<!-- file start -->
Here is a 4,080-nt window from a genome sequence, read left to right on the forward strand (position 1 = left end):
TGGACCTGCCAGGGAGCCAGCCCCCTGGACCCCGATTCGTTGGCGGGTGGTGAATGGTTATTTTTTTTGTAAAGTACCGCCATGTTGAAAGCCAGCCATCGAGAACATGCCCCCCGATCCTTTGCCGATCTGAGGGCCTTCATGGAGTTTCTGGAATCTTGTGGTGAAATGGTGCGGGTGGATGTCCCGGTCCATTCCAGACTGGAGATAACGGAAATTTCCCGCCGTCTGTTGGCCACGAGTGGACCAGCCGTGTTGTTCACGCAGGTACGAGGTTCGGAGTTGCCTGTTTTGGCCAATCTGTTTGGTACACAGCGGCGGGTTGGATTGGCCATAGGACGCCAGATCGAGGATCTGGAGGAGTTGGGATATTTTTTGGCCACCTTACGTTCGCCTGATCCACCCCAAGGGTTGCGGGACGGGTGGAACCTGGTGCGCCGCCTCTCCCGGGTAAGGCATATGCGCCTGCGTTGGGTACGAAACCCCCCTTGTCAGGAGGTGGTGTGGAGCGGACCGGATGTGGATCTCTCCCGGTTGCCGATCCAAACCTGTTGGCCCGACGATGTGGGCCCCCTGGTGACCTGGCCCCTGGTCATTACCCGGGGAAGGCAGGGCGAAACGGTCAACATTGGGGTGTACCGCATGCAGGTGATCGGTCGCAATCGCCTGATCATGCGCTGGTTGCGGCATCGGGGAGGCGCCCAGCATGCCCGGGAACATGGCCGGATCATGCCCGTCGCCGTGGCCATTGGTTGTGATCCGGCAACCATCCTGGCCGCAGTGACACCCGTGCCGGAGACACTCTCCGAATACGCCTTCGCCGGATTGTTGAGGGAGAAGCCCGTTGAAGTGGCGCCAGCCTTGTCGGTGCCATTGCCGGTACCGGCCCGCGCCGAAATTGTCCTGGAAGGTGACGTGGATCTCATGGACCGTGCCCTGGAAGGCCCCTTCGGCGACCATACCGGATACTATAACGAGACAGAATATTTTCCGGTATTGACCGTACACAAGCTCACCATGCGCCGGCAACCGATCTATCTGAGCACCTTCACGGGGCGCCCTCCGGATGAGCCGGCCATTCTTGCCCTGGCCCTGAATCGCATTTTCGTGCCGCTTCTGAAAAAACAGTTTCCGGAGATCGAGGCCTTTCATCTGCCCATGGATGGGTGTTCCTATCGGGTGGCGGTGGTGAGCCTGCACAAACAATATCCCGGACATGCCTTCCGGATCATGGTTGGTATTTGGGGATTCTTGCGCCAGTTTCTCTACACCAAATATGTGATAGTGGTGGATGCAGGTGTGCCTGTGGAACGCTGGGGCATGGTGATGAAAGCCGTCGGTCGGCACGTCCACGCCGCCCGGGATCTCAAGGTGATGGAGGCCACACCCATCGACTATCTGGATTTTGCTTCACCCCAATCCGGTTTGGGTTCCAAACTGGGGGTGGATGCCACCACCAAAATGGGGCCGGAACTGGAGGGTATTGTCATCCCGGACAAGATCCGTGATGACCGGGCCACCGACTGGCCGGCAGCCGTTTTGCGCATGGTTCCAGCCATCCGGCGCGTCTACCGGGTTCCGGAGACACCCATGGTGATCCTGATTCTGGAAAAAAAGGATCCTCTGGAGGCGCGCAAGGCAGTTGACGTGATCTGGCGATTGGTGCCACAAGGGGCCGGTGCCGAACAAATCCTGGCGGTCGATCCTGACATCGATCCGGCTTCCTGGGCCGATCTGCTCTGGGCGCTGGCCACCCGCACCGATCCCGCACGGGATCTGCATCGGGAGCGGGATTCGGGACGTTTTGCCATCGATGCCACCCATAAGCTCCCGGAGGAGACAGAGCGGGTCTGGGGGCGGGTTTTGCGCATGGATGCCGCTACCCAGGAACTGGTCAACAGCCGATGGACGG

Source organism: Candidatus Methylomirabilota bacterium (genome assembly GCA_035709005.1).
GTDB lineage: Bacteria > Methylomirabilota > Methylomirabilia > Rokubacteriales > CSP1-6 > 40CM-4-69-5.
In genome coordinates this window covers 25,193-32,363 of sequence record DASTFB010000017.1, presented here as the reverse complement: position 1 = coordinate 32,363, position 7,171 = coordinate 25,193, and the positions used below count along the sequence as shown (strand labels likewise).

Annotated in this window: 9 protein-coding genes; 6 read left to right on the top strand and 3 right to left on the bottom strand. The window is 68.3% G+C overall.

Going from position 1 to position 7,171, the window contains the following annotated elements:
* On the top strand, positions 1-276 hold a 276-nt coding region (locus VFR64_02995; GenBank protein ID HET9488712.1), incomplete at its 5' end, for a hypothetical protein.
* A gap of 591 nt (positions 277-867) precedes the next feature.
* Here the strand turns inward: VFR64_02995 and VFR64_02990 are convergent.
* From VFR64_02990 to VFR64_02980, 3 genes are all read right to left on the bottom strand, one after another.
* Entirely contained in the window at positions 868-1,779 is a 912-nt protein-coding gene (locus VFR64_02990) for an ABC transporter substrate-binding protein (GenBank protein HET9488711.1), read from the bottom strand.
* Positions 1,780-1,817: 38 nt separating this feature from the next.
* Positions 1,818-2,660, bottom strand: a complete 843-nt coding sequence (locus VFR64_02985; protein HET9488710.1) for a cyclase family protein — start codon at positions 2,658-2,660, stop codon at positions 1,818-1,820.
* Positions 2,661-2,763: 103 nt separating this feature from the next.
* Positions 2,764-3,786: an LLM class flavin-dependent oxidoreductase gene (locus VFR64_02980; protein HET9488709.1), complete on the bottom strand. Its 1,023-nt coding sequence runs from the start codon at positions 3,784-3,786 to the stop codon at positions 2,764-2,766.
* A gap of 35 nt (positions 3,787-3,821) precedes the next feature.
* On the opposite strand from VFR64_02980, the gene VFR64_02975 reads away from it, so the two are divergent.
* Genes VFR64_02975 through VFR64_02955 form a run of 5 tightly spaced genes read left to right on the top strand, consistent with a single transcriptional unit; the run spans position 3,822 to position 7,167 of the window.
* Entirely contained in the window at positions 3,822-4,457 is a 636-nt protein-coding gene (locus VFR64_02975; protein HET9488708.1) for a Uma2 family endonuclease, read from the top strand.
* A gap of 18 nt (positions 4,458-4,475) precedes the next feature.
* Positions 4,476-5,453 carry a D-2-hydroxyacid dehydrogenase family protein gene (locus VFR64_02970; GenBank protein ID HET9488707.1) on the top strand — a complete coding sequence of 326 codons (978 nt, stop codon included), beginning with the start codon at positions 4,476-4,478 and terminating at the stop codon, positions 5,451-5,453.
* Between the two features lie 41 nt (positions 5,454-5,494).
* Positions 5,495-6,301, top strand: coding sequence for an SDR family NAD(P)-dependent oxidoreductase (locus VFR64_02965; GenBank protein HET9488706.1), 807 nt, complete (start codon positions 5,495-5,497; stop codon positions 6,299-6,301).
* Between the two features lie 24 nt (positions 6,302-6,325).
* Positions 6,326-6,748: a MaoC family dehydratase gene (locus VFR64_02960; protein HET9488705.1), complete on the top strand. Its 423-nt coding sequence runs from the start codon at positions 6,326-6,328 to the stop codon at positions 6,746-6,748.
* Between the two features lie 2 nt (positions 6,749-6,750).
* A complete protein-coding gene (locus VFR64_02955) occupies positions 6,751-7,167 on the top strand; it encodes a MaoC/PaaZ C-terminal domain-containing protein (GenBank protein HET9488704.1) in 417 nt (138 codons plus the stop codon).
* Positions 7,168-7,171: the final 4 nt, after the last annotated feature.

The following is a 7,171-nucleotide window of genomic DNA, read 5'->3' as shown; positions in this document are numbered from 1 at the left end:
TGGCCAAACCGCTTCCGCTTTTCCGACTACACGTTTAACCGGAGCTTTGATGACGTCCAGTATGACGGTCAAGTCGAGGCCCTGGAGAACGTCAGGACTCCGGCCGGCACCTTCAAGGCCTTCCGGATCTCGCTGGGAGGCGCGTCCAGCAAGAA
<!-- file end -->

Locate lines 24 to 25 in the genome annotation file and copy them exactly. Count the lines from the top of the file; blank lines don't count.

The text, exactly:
* Positions 5,495-6,301, top strand: coding sequence for an SDR family NAD(P)-dependent oxidoreductase (locus VFR64_02965; GenBank protein HET9488706.1), 807 nt, complete (start codon positions 5,495-5,497; stop codon positions 6,299-6,301).
* Between the two features lie 24 nt (positions 6,302-6,325).